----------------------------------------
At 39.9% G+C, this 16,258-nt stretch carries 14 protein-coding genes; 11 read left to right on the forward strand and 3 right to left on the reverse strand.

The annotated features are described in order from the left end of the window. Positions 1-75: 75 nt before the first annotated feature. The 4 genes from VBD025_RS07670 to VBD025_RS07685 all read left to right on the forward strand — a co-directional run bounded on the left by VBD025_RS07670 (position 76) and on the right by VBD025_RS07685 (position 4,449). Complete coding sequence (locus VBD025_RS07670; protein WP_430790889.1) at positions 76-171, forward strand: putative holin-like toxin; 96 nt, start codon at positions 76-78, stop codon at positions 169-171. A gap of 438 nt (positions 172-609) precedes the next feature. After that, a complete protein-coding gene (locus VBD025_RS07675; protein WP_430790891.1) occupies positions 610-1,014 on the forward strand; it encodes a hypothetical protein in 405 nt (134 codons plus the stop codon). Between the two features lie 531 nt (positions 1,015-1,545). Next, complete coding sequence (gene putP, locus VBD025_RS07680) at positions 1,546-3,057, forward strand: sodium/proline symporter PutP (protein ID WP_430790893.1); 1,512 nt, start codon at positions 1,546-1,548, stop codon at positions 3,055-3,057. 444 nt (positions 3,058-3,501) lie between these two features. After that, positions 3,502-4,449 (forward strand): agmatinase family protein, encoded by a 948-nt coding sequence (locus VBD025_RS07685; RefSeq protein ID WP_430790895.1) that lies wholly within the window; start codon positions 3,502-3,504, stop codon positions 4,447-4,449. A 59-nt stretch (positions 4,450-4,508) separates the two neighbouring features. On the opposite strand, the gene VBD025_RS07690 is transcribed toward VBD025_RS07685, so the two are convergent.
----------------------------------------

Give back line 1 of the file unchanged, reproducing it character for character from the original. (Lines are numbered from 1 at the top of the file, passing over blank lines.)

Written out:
At 39.9% G+C, this 16,258-nt stretch carries 14 protein-coding genes; 11 read left to right on the forward strand and 3 right to left on the reverse strand.